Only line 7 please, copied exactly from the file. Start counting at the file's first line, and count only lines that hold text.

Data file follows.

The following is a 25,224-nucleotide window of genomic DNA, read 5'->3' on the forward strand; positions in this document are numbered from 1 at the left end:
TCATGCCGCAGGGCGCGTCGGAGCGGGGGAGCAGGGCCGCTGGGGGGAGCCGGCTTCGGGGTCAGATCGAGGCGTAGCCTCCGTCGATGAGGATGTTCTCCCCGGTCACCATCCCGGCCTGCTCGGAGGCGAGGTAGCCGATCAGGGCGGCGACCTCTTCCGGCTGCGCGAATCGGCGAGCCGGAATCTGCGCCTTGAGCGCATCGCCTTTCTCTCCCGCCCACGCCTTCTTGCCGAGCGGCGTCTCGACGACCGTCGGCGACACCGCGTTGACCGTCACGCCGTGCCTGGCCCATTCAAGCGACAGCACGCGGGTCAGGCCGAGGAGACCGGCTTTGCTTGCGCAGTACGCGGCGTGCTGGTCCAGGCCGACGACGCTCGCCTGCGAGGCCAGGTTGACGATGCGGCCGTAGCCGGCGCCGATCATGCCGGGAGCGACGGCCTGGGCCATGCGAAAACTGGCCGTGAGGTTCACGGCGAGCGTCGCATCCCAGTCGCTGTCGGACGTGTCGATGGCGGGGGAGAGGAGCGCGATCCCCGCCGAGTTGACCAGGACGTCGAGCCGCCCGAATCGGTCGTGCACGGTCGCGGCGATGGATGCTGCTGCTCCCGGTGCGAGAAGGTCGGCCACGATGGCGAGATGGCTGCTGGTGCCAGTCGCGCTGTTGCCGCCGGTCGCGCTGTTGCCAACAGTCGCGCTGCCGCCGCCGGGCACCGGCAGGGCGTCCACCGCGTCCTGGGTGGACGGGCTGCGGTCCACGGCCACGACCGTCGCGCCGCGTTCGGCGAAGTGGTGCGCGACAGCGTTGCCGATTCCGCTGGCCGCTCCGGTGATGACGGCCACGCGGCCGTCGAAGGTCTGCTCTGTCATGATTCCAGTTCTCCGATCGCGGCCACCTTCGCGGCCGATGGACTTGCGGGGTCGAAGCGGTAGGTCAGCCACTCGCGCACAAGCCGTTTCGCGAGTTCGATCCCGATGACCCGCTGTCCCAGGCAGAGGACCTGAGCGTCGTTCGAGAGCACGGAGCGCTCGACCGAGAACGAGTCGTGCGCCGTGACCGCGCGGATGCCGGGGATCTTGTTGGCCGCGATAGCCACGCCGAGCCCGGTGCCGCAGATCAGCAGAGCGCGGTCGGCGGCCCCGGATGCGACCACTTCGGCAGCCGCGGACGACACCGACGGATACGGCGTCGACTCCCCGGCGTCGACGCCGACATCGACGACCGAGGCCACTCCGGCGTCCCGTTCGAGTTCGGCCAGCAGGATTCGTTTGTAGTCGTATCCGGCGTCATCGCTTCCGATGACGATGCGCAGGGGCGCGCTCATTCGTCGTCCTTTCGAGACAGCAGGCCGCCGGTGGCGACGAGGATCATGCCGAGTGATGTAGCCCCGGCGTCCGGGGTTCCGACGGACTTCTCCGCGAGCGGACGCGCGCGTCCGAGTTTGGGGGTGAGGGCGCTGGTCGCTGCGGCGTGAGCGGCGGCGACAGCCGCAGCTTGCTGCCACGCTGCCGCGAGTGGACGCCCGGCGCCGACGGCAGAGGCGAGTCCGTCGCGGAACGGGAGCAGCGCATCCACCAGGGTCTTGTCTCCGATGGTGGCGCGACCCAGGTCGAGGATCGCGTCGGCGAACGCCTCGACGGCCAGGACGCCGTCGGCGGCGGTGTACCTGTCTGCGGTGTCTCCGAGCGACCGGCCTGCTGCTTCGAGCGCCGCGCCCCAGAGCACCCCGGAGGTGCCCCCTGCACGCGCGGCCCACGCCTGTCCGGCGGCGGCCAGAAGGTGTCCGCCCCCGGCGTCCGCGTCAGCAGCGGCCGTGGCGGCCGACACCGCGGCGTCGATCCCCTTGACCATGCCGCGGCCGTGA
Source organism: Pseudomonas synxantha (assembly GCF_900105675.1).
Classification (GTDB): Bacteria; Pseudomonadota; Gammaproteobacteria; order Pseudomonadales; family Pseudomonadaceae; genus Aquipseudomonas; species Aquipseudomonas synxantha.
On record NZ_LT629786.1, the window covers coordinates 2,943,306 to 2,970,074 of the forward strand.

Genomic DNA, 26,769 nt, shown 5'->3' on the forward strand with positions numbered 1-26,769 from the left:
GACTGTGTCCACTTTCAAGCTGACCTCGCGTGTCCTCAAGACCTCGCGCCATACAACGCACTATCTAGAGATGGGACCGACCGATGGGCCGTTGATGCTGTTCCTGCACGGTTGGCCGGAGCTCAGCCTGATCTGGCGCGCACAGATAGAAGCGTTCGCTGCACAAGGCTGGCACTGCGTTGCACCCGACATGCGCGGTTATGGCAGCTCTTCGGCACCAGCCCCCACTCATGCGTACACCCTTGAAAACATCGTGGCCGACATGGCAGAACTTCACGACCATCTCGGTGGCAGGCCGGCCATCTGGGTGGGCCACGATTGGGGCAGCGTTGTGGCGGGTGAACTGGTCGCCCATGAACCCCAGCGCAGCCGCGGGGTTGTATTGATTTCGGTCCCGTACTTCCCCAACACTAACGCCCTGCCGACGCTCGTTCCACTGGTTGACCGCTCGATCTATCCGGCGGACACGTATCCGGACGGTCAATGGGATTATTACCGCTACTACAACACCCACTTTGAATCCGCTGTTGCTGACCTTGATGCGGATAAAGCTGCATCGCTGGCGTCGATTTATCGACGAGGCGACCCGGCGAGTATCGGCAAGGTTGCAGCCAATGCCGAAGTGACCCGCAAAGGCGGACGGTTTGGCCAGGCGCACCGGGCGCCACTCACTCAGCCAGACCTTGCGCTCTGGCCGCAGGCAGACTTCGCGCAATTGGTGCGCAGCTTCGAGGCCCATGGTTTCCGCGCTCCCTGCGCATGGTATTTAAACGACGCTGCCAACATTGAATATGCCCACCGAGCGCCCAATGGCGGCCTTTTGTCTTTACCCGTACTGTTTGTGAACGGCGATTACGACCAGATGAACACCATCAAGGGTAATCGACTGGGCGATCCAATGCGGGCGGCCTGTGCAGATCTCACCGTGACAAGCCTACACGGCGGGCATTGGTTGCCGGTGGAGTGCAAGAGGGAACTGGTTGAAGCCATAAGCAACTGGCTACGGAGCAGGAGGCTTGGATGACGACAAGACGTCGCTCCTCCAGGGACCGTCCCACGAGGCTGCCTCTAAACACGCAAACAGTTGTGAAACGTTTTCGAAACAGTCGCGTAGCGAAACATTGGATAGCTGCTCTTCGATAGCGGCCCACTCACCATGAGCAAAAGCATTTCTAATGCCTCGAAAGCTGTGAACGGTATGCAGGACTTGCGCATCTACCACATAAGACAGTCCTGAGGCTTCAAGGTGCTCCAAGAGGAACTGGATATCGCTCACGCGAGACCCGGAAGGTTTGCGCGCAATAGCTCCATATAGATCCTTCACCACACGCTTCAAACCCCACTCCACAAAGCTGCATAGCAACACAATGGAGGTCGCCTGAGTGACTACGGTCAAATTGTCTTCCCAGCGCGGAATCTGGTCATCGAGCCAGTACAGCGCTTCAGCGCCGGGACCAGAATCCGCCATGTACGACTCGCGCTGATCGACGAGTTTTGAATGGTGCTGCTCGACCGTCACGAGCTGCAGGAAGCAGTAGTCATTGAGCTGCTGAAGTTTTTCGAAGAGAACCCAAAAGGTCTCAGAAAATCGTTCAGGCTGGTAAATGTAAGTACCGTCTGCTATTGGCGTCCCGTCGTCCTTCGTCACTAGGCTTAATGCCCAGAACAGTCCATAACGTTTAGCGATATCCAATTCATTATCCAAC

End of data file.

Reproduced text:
GACTGTGTCCACTTTCAAGCTGACCTCGCGTGTCCTCAAGACCTCGCGCCATACAACGCACTATCTAGAGATGGGACCGACCGATGGGCCGTTGATGCTGTTCCTGCACGGTTGGCCGGAGCTCAGCCTGATCTGGCGCGCACAGATAGAAGCGTTCGCTGCACAAGGCTGGCACTGCGTTGCACCCGACATGCGCGGTTATGGCAGCTCTTCGGCACCAGCCCCCACTCATGCGTACACCCTTGAAAACATCGTGGCCGACATGGCAGAACTTCACGACCATCTCGGTGGCAGGCCGGCCATCTGGGTGGGCCACGATTGGGGCAGCGTTGTGGCGGGTGAACTGGTCGCCCATGAACCCCAGCGCAGCCGCGGGGTTGTATTGATTTCGGTCCCGTACTTCCCCAACACTAACGCCCTGCCGACGCTCGTTCCACTGGTTGACCGCTCGATCTATCCGGCGGACACGTATCCGGACGGTCAATGGGATTATTACCGCTACTACAACACCCACTTTGAATCCGCTGTTGCTGACCTTGATGCGGATAAAGCTGCATCGCTGGCGTCGATTTATCGACGAGGCGACCCGGCGAGTATCGGCAAGGTTGCAGCCAATGCCGAAGTGACCCGCAAAGGCGGACGGTTTGGCCAGGCGCACCGGGCGCCACTCACTCAGCCAGACCTTGCGCTCTGGCCGCAGGCAGACTTCGCGCAATTGGTGCGCAGCTTCGAGGCCCATGGTTTCCGCGCTCCCTGCGCATGGTATTTAAACGACGCTGCCAACATTGAATATGCCCACCGAGCGCCCAATGGCGGCCTTTTGTCTTTACCCGTACTGTTTGTGAACGGCGATTACGACCAGATGAACACCATCAAGGGTAATCGACTGGGCGATCCAATGCGGGCGGCCTGTGCAGATCTCACCGTGACAAGCCTACACGGCGGGCATTGGTTGCCGGTGGAGTGCAAGAGGGAACTGGTTGAAGCCATAAGCAACTGGCTACGGAGCAGGAGGCTTGGATGACGACAAGACGTCGCTCCTCCAGGGACCGTCCCACGAGGCTGCCTCTAAACACGCAAACAGTTGTGAAACGTTTTCGAAACAGTCGCGTAGCGAAACATTGGATAGCTGCTCTTCGATAGCGGCCCACTCACCATGAGCAAAAGCATTTCTAATGCCTCGAAAGCTGTGAACGGTATGCAGGACTTGCGCATCTACCACATAAGACAGTCCTGAGGCTTCAAGGTGCTCCAAGAGGAACTGGATATCGCTCACGCGAGACCCGGAAGGTTTGCGCGCAATAGCTCCATATAGATCCTTCACCACACGCTTCAAACCCCACTCCACAAAGCTGCATAGCAACACAATGGAGGTCGCCTGAGTGACTACGGTCAAATTGTCTTCCCAGCGCGGAATCTGGTCATCGAGCCAGTACAGCGCTTCAGCGCCGGGACCAGAATCCGCCATGTACGACTCGCGCTGATCGACGAGTTTTGAATGGTGCTGCTCGACCGTCACGAGCTGCAGGAAGCAGTAGTCATTGAGCTGCTGAAGTTTTTCGAAGAGAACCCAAAAGGTCTCAGAAAATCGTTCAGGCTGGTAAATGTAAGTACCGTCTGCTATTGGCGTCCCGTCGTCCTTCGTCACTAGGCTTAATGCCCAGAACAGTCCATAACGTTTAGCGATATCCAATTCATTATCCAAC